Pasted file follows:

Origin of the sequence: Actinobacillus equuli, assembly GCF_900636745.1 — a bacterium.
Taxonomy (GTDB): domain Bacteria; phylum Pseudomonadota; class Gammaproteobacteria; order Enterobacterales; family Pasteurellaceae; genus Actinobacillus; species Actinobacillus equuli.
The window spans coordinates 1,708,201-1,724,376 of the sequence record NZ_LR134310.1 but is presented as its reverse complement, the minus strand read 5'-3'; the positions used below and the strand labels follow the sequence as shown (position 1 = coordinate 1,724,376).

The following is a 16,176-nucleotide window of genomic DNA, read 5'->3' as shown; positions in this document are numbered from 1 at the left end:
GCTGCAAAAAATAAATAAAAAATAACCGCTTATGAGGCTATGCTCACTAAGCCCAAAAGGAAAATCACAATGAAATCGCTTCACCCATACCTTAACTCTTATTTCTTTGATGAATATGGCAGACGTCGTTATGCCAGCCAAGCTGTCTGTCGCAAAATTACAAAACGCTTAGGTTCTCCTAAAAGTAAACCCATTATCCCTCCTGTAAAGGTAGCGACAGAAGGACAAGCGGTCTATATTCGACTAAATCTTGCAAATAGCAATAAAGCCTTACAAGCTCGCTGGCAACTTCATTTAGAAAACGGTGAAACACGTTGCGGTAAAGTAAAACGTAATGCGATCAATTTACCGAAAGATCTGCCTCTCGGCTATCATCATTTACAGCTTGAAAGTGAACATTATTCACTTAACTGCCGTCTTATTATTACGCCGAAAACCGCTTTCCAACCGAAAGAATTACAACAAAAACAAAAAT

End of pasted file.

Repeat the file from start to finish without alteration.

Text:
Origin of the sequence: Actinobacillus equuli, assembly GCF_900636745.1 — a bacterium.
Taxonomy (GTDB): domain Bacteria; phylum Pseudomonadota; class Gammaproteobacteria; order Enterobacterales; family Pasteurellaceae; genus Actinobacillus; species Actinobacillus equuli.
The window spans coordinates 1,708,201-1,724,376 of the sequence record NZ_LR134310.1 but is presented as its reverse complement, the minus strand read 5'-3'; the positions used below and the strand labels follow the sequence as shown (position 1 = coordinate 1,724,376).

The following is a 16,176-nucleotide window of genomic DNA, read 5'->3' as shown; positions in this document are numbered from 1 at the left end:
GCTGCAAAAAATAAATAAAAAATAACCGCTTATGAGGCTATGCTCACTAAGCCCAAAAGGAAAATCACAATGAAATCGCTTCACCCATACCTTAACTCTTATTTCTTTGATGAATATGGCAGACGTCGTTATGCCAGCCAAGCTGTCTGTCGCAAAATTACAAAACGCTTAGGTTCTCCTAAAAGTAAACCCATTATCCCTCCTGTAAAGGTAGCGACAGAAGGACAAGCGGTCTATATTCGACTAAATCTTGCAAATAGCAATAAAGCCTTACAAGCTCGCTGGCAACTTCATTTAGAAAACGGTGAAACACGTTGCGGTAAAGTAAAACGTAATGCGATCAATTTACCGAAAGATCTGCCTCTCGGCTATCATCATTTACAGCTTGAAAGTGAACATTATTCACTTAACTGCCGTCTTATTATTACGCCGAAAACCGCTTTCCAACCGAAAGAATTACAACAAAAACAAAAAT